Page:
Persistent Mouth Breathing Following Adenoidectomies
Boston Medical and Surgical Journal
Why are there so many failures after adei noidectomies and what can be done to facilitate nasal breathing? How often patients return anywhere from one to six months after operation with little or none of the nasal respiration that was so emphatically promised! Parents are told to compel the young patient to breathe through the nose-that it is simply the-"habit" of mouth breathing, formed from birth to the present time, that prevents nasal breathing and if the child is constantly told to keepi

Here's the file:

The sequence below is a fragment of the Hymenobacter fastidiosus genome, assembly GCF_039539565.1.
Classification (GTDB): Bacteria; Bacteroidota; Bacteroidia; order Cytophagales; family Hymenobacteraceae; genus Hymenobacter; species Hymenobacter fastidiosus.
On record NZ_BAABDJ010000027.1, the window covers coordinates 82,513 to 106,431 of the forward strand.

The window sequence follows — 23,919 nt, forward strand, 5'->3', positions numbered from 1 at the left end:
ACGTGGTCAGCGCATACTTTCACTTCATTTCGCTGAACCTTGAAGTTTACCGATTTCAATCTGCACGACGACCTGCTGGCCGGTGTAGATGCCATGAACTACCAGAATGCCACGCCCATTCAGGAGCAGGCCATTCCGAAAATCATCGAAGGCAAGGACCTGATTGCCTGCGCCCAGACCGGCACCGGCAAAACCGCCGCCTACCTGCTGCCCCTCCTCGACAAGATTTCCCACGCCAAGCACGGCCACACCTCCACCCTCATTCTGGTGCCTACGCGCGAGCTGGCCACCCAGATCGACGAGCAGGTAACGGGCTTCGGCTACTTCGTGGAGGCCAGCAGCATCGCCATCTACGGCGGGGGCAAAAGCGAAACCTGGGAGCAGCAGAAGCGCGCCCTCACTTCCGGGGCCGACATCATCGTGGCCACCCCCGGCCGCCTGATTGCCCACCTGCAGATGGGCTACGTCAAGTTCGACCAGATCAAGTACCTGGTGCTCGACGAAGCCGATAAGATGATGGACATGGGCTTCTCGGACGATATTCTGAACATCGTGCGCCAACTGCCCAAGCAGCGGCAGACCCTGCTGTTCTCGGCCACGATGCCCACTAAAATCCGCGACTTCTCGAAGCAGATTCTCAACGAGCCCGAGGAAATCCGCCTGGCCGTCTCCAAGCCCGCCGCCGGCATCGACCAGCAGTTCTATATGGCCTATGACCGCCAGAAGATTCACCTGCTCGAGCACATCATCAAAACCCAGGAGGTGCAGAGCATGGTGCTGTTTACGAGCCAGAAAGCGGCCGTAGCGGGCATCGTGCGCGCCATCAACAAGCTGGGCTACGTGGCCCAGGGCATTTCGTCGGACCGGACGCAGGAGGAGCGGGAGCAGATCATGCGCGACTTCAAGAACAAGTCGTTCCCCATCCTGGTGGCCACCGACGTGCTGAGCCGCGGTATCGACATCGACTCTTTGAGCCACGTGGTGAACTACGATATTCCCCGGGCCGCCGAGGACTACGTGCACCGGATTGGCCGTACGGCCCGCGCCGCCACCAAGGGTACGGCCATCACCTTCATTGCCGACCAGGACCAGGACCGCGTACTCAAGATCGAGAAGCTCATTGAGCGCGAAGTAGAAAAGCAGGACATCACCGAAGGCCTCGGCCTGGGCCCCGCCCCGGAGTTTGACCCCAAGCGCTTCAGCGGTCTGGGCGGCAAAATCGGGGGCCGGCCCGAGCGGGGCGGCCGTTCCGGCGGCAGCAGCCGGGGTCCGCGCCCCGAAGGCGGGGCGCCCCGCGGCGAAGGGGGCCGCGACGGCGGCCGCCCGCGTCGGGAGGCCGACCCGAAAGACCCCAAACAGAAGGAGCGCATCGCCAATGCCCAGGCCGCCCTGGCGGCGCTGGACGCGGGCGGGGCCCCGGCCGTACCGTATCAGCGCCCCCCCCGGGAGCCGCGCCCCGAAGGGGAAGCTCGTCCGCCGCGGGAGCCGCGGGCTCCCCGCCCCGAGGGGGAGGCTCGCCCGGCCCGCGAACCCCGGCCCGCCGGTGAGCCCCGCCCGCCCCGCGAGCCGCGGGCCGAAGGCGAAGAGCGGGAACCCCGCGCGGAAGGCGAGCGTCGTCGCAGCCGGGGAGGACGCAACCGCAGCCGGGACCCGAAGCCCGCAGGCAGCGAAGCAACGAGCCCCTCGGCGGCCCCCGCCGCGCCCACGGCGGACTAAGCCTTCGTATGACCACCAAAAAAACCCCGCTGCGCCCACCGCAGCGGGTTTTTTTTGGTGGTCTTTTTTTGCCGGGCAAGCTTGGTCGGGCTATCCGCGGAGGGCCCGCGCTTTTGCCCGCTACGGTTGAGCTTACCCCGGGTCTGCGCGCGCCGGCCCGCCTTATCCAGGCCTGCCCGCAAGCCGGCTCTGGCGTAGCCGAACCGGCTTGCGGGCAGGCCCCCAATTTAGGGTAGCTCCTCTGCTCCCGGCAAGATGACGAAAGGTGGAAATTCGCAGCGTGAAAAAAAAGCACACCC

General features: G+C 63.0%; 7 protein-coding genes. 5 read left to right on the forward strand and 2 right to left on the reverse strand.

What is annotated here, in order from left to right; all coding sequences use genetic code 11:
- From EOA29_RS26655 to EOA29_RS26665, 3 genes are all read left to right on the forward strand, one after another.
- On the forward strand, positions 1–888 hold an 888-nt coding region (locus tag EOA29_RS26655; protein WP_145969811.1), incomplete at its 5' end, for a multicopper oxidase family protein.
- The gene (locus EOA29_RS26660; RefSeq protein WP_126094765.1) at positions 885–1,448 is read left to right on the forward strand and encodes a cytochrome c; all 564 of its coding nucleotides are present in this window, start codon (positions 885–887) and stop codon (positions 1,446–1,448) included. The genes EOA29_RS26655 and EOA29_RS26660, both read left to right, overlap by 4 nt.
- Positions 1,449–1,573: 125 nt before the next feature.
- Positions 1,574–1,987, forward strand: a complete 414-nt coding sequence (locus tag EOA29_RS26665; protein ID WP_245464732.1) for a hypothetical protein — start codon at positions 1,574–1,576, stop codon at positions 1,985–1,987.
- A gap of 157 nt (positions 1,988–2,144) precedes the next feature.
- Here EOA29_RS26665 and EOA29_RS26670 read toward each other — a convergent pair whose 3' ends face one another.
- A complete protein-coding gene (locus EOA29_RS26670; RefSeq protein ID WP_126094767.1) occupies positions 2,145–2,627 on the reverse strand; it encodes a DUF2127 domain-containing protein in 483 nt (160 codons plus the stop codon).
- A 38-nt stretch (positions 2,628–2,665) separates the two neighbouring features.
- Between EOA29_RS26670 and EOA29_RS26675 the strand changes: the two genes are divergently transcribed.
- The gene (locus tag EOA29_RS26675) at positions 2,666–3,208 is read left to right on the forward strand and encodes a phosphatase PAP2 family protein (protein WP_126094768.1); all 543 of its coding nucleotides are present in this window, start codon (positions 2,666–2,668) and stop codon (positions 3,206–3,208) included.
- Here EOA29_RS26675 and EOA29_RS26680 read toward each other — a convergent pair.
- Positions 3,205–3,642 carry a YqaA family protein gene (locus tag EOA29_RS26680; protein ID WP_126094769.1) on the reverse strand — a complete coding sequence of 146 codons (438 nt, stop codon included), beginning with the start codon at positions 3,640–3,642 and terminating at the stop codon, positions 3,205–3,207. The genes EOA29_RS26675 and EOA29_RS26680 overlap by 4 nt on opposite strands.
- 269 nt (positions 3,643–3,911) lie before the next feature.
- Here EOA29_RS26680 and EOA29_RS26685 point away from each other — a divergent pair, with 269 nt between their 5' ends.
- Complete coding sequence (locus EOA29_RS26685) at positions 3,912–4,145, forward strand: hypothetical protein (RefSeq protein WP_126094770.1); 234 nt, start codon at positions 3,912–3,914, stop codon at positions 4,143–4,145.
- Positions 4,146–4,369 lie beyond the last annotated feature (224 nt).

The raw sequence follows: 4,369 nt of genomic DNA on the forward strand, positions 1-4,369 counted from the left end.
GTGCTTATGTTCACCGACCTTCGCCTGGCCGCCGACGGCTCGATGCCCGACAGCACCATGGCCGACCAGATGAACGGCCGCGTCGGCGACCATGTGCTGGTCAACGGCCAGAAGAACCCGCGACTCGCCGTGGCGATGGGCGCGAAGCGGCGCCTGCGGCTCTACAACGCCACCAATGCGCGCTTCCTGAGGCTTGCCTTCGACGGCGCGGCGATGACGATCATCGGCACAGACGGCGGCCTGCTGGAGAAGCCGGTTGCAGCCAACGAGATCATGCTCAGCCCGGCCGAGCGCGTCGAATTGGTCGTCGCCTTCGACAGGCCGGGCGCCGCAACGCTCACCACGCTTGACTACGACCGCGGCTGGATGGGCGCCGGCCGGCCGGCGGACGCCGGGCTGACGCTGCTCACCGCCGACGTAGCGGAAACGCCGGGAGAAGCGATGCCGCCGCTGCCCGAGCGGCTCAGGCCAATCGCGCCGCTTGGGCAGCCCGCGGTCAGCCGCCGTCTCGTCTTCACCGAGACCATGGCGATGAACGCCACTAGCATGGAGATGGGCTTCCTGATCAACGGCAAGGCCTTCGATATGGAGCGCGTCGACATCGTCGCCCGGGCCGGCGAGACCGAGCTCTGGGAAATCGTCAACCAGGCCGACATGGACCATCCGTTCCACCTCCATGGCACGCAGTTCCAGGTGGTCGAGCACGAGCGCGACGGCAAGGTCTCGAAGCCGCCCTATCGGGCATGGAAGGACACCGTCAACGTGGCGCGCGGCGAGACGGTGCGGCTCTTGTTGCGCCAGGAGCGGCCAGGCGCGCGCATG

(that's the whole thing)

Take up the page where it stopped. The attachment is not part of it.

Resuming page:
... tly told to keepi the mouth closed and force air through the nostrils-a cure will be effected. This may be true in some cases but in many the difficulty lies in abnormal conditions within the nasal cavities. It is obvious, then, that simply removing the adenoid, however completely, will not cure mouth breathing when there is nasal obstruction of any cause. J. V. White1 speaks of variations of the sphenoid bones, of the location of the fossa of Rosenmuller and of Thornwald's disease, as factors determining the post-operative mouth breathing. Maure gives similar reasons. Another factor according to Brühl of Berlin, is delay in removing the adenoid until the bony framework is formed with a high palatal arch. In thesehigh arch cases, mouth breathing will persist after operation and the patient must be referred to a dentist for the spreading of the arch and the regulating of the teeth. These conditions» are also the cause of deviated septum, as there is not sufficient room for the septum to grow straight. This type of case can usually be recognized by the elongated shape of the face and skull. An examination of the nose, which should be a matter of routine in every case of adenoid, will often reveal hypertrophied lower turbinâtes or deviated septum. The presence of enlarged lower turbinâtes, deviation and spur of the septum are said to favor the development of adenoid, but, according to St. Clair Thomson of London, it is much more likely that these intra-nasal conditions are secondary. Diemont2 expresses the same opinion and has observed the co-relation of hypertrophy of the lower turbinate with adenoid. By enlarged turbinâtes a true hypertrophy is meant and not the vaso-motor type or the enlargement caused by constitutional diathesis. These three types can be differentiated by a thorough examination. The vaso-motor lower turbinâtes are pillowlike, smooth, red or pinkish in color and may seem to be in contact with the septum or with the middle turbinâtes. A probe sinks as if into an air cushion. The application of adrenalin and cocaine causes shrinking, but when the ef-The Boston Medical and Surgical Journal as published by The New England Journal of Medicine. Downloaded from nejm.org at SAN DIEGO (UCSD) on July 8, 2016. For personal use only. No other uses without permission. From the NEJM Archive.